- Focuses on the business issue; from strategic ‘what should we do?’ challenges, through to tactical and technical ‘how should we implement?’ problems, and the spectrum in between
- Can enable teams to achieve months-worth of work in mere days
- Involves end users in the design process who are deeply committed to the success of the solution. Change management programs become relieved of the resistance often felt in trying to sell a solution imposed upon employees or customers. Participants become the greatest allies in championing the change
- Allows a safe working space to fail fast and fail cheap. You don’t want to fail in the market, or in your wider organisation
- Fosters collaborative working, energetic new thinking and new relationships. The perception shifts to problem solving as a challenge worth meeting; collaboration becomes the vehicle for rapid change. An organisation that works in this way finds a cultural change towards high performing teams; and one which occurs organically.
- Rapidly achieves outcomes that deposit time and money back into the organisation by not spending it on outdated problems solving methods. This enables your team to refocus energies on new opportunities, maintain currency in the marketplace (if that’s your goal) or accelerate the organisation forward to become innovators.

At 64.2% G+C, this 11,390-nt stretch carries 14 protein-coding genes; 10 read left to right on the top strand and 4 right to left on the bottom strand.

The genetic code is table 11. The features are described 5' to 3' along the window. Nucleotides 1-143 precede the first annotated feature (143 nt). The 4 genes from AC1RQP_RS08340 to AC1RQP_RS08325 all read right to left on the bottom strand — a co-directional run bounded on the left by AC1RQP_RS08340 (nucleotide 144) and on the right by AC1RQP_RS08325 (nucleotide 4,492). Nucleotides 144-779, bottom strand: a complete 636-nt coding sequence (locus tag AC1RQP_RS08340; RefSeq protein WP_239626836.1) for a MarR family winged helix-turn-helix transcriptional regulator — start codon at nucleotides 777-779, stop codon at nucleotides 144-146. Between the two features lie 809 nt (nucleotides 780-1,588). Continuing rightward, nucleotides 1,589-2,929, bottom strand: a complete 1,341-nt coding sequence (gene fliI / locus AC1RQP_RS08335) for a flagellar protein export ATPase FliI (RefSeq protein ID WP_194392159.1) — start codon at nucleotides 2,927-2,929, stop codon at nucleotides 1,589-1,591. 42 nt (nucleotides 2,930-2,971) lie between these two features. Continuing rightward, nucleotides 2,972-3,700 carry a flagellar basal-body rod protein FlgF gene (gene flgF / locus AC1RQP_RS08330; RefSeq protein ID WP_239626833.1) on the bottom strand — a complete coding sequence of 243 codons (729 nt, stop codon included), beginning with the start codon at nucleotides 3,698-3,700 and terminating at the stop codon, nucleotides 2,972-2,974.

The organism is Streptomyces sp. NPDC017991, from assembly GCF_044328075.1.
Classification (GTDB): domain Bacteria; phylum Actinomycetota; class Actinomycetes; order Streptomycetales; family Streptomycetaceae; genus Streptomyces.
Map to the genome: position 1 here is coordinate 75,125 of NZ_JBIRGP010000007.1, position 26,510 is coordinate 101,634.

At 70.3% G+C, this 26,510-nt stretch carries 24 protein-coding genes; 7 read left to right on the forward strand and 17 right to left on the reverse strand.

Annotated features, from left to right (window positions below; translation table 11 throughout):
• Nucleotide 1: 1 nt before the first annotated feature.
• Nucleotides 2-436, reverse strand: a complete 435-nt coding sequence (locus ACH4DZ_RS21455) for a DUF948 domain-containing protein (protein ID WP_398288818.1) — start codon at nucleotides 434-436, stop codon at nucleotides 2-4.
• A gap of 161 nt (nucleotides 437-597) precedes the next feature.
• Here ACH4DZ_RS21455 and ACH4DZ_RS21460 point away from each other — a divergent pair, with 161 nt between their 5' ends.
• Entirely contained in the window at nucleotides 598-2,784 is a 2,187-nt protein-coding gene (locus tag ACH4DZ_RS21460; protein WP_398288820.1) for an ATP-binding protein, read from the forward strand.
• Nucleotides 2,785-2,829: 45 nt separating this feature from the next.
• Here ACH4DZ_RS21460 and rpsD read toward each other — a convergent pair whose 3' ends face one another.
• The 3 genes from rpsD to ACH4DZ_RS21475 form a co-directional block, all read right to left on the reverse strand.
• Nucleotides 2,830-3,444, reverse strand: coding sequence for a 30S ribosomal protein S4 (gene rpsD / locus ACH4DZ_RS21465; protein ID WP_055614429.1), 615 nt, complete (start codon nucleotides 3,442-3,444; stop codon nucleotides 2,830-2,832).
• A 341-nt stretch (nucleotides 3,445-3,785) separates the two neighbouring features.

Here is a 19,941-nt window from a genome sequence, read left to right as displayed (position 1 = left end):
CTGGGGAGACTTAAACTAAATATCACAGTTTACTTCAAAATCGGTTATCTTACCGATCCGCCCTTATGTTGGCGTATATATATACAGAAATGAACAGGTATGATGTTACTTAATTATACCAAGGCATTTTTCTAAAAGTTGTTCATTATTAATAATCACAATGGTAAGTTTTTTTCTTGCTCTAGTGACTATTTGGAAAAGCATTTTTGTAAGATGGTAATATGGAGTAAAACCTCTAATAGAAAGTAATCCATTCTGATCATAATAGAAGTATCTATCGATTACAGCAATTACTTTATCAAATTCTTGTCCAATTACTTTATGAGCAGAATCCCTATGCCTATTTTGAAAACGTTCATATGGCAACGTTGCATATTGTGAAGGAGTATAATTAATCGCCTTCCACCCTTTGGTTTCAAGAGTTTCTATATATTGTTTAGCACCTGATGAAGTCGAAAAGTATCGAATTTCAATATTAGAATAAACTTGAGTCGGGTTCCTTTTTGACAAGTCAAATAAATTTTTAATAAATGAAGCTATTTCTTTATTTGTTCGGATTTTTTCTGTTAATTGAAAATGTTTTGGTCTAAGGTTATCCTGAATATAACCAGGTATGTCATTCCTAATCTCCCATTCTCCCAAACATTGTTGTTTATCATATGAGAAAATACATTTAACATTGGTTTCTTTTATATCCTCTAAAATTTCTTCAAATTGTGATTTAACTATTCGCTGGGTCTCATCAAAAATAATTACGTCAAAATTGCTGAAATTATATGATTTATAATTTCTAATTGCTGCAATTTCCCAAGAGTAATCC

Design Centric Thinking Delivers Better Outcomes
In a business environment that is becoming more – not less – reliant on projects to achieve business outcomes, delivering successful projects is crucial. Design Centric Thinking is here to stay and we see it increasingly being an enabler for better project outcomes.
As project specialists, we develop fit-for-purpose strategy and project assurance. Contact us here to find out more about how we work with your teams or call 02 9098 6300.
We believe that quality thought leadership is worth sharing – click on any of the links below to share with your colleagues. If you’re interested in republishing our content, here’s what’s okay and not okay.